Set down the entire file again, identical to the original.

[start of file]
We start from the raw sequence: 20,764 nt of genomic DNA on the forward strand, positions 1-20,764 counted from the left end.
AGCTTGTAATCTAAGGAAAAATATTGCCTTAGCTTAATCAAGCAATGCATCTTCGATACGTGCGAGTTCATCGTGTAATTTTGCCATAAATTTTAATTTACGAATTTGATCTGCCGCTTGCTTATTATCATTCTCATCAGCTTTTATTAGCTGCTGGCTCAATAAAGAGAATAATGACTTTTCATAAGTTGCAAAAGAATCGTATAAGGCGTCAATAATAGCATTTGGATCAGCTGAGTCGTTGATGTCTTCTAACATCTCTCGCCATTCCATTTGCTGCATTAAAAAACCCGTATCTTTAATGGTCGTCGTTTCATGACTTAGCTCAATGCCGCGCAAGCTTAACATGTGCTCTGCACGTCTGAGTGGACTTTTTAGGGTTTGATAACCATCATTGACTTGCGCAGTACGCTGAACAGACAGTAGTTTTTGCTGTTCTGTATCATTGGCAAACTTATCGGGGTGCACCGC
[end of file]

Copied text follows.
We start from the raw sequence: 20,764 nt of genomic DNA on the forward strand, positions 1-20,764 counted from the left end.
AGCTTGTAATCTAAGGAAAAATATTGCCTTAGCTTAATCAAGCAATGCATCTTCGATACGTGCGAGTTCATCGTGTAATTTTGCCATAAATTTTAATTTACGAATTTGATCTGCCGCTTGCTTATTATCATTCTCATCAGCTTTTATTAGCTGCTGGCTCAATAAAGAGAATAATGACTTTTCATAAGTTGCAAAAGAATCGTATAAGGCGTCAATAATAGCATTTGGATCAGCTGAGTCGTTGATGTCTTCTAACATCTCTCGCCATTCCATTTGCTGCATTAAAAAACCCGTATCTTTAATGGTCGTCGTTTCATGACTTAGCTCAATGCCGCGCAAGCTTAACATGTGCTCTGCACGTCTGAGTGGACTTTTTAGGGTTTGATAACCATCATTGACTTGCGCAGTACGCTGAACAGACAGTAGTTTTTGCTGTTCTGTATCATTGGCAAACTTATCGGGGTGCACCGC